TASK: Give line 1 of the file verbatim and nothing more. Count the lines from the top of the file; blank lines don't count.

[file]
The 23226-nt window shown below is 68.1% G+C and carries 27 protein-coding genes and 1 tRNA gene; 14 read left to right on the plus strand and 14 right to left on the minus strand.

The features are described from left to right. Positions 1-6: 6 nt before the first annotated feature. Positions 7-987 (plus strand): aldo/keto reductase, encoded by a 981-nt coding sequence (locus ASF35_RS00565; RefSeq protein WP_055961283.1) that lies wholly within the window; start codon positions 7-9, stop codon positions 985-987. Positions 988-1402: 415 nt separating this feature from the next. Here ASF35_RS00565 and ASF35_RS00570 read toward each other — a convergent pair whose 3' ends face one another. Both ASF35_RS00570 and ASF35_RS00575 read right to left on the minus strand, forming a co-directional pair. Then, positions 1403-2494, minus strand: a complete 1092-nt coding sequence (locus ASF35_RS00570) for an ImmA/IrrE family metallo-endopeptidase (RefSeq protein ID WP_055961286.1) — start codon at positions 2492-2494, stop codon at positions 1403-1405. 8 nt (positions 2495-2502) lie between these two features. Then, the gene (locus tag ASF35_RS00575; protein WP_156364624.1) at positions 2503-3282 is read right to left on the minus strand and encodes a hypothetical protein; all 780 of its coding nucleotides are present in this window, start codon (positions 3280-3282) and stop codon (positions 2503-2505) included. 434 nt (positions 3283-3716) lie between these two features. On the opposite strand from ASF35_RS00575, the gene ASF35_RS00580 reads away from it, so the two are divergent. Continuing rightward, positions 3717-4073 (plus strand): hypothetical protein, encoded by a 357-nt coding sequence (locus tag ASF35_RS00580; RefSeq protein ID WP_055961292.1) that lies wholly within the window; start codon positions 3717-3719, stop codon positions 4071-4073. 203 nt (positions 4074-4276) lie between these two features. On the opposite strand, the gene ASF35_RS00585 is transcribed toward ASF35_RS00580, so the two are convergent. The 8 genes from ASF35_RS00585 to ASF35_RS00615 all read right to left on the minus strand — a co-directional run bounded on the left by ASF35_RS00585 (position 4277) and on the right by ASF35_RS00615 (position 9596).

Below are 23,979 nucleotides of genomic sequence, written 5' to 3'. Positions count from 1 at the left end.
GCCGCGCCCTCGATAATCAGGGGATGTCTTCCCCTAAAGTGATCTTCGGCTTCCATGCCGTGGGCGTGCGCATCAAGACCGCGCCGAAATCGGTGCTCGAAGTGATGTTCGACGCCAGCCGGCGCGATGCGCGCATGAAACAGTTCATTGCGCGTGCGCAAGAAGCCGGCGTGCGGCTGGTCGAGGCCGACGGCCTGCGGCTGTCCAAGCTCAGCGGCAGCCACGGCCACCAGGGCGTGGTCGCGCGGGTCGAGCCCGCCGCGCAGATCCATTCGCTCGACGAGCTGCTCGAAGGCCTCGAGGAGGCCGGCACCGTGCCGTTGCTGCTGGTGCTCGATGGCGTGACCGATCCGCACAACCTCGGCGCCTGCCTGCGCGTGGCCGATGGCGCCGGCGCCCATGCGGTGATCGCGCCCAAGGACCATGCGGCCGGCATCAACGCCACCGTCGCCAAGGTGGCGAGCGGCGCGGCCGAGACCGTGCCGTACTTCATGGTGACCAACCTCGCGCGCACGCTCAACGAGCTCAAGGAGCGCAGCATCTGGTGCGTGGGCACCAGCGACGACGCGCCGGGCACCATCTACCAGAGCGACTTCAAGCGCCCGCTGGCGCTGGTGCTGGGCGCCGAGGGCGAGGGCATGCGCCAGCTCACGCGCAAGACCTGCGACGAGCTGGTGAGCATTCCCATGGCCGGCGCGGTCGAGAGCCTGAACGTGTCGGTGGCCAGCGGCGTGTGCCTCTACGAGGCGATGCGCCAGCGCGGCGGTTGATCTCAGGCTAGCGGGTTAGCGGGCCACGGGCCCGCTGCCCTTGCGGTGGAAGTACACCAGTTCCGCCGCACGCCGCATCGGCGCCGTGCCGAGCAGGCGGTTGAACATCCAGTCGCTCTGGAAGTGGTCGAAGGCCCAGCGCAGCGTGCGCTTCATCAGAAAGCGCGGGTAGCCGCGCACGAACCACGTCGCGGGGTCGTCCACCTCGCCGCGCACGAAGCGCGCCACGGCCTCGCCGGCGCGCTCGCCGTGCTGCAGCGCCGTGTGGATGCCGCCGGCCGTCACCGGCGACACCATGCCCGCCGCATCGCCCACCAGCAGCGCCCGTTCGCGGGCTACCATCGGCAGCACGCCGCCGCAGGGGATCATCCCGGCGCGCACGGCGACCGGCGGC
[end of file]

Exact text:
The 23226-nt window shown below is 68.1% G+C and carries 27 protein-coding genes and 1 tRNA gene; 14 read left to right on the plus strand and 14 right to left on the minus strand.